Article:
William Savitt is a partner in the Litigation Department of Wachtell, Lipton, Rosen & Katz. This post is based on a Wachtell Lipton firm memorandum by Mr. Savitt, Ryan A. McLeod, and A.J. Martinez. This post is part of the Delaware law series, which is cosponsored by the Forum and Corporation Service Company; links to other posts in the series are available here.

A unanimous Delaware Supreme Court yesterday reaffirmed the ability of Delaware companies to organize corporate litigation in the Delaware courts. United Technologies Corp. v. Treppel, No. 127, 2014 (Del. Dec. 23, 2014) (en banc).

The case involved an action to produce corporate books and records under Section 220 of the Delaware General Corporation Law, an increasingly frequent preliminary battleground in derivative litigation. Following a familiar pattern, stockholder plaintiffs demanded access to certain books and records of United Technologies Corporation, allegedly to assist in their consideration of potential derivative litigation. UTC asked that all demanding stockholders agree to restrict use of the materials obtained in the inspection to cases filed only in Delaware, pointing out that litigation had already been filed relating to the same matters in the Delaware courts and that any derivative lawsuit would be governed by Delaware law. Then, further evincing its concern to organize corporate governance litigation in the courts of Delaware, UTC’s board adopted a forum selection bylaw during the pendency of the Section 220 lawsuit.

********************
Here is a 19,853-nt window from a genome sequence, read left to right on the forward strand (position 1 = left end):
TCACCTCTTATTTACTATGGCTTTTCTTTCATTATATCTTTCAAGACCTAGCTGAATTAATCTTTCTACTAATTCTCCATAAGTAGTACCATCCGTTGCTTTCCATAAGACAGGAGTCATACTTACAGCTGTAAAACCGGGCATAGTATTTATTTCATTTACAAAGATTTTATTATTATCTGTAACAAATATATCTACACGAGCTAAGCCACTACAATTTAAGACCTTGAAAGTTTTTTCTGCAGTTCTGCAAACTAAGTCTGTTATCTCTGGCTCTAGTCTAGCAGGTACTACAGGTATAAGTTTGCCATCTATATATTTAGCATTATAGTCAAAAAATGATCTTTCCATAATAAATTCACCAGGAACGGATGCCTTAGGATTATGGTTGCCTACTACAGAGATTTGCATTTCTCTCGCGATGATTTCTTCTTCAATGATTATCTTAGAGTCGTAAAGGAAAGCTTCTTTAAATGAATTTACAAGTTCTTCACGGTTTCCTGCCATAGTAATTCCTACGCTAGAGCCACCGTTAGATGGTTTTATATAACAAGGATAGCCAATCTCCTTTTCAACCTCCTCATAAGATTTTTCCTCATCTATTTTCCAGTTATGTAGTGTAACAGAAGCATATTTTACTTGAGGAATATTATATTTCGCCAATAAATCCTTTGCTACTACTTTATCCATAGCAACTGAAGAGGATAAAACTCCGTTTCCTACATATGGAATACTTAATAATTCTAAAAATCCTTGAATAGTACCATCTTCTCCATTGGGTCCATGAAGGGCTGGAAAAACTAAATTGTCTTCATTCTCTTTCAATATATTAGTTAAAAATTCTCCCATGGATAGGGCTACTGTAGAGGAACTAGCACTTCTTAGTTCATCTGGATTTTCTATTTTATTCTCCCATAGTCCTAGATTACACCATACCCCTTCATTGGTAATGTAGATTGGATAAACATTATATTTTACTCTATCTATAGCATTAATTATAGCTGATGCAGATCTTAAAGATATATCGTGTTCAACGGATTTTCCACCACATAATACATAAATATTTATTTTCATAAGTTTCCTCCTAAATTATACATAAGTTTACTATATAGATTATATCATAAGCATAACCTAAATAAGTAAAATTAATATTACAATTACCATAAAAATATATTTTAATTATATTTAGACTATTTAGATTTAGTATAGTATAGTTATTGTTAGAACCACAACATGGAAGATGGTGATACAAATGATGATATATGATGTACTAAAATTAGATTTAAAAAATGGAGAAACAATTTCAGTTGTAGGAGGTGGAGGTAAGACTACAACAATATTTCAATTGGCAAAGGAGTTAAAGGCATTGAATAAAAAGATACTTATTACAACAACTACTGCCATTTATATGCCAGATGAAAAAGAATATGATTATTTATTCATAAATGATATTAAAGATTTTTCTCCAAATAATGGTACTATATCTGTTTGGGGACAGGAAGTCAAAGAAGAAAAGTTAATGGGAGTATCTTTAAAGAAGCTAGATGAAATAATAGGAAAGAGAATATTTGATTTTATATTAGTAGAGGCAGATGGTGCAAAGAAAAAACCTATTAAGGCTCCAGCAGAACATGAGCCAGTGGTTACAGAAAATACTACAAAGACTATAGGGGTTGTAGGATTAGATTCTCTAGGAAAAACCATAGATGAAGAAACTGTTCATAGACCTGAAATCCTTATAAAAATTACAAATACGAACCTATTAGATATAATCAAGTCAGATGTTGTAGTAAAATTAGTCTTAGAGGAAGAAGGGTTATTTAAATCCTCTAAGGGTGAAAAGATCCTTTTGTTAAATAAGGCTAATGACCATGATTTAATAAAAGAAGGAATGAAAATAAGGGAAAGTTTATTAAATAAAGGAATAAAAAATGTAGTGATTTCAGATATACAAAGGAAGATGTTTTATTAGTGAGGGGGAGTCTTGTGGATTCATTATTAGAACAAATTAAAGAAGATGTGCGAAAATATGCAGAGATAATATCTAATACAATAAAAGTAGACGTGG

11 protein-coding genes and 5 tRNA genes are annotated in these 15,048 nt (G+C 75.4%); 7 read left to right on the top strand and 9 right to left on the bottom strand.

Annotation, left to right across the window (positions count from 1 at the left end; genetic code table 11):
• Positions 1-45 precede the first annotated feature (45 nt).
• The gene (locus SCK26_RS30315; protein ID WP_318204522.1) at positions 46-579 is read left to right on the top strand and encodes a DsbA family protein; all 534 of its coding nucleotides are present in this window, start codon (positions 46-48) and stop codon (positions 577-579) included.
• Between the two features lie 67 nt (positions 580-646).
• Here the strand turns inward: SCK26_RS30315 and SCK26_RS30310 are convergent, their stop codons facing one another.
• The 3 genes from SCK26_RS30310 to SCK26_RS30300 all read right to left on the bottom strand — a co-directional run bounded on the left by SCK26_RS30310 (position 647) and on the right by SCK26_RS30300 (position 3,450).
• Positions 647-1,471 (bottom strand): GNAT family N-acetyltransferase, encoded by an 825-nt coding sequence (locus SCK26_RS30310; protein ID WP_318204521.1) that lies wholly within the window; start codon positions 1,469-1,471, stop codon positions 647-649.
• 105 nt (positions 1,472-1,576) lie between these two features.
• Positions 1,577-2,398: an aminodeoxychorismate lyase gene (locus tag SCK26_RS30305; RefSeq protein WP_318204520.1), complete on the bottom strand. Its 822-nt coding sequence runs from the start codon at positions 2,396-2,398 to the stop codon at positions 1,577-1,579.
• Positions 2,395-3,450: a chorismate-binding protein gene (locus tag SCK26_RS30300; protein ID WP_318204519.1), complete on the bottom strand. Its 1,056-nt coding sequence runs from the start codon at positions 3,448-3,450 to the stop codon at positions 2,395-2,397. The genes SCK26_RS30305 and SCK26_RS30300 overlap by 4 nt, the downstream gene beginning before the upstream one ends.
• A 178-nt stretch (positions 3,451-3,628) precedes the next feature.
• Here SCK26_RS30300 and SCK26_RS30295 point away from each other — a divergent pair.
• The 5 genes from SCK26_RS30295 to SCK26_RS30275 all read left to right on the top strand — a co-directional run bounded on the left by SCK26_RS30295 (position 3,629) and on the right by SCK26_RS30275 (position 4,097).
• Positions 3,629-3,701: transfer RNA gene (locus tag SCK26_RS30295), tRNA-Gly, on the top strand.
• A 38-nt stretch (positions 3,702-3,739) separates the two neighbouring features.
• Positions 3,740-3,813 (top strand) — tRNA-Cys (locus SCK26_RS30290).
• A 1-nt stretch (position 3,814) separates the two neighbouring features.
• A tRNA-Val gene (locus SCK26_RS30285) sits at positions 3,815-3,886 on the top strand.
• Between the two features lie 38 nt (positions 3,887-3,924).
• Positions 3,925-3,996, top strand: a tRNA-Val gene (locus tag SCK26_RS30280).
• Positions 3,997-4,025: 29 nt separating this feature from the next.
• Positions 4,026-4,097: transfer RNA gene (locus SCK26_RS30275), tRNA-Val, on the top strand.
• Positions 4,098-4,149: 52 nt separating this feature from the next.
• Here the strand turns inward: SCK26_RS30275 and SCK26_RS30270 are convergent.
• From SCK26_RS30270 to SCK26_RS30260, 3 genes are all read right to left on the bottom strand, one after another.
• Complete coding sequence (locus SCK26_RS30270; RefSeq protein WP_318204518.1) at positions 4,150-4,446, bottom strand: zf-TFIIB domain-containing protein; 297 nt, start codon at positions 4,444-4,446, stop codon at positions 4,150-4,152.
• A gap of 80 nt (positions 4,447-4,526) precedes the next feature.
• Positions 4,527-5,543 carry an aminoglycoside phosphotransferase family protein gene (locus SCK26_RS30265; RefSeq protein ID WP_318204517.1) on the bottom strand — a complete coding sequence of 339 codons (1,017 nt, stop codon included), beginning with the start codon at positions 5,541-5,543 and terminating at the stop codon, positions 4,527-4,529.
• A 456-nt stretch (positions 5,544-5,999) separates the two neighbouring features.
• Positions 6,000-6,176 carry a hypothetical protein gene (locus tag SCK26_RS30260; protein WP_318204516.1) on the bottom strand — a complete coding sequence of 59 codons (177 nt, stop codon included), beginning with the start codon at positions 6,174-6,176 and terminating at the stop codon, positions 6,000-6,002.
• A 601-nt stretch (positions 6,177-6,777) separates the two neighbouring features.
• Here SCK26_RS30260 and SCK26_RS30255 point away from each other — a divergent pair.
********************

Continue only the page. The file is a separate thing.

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Minority Shareholders and Board Domination

The following post comes to us from Daniel J. Dunne, partner in the Securities Litigation & Regulatory Enforcement Practice Group at Orrick, Herrington & Sutcliffe LLP, and is based on an Orrick publication by Mr. Dunne and Peter J. Rooney. This post is part of the Delaware law series, which is cosponsored by the Forum and Corporation Service Company; links to other posts in the series are available here.

The following post comes to us from Daniel J. Dunne, partner in the Securities Litigation & Regulatory Enforcement Practice Group at Orrick, Herrington & Sutcliffe LLP, and is based on an Orrick publication by Mr. Dunne and Peter J. Rooney. This post is part of the Delaware law series, which is cosponsored by the Forum and Corporation Service Company; links to other posts in the series are available here.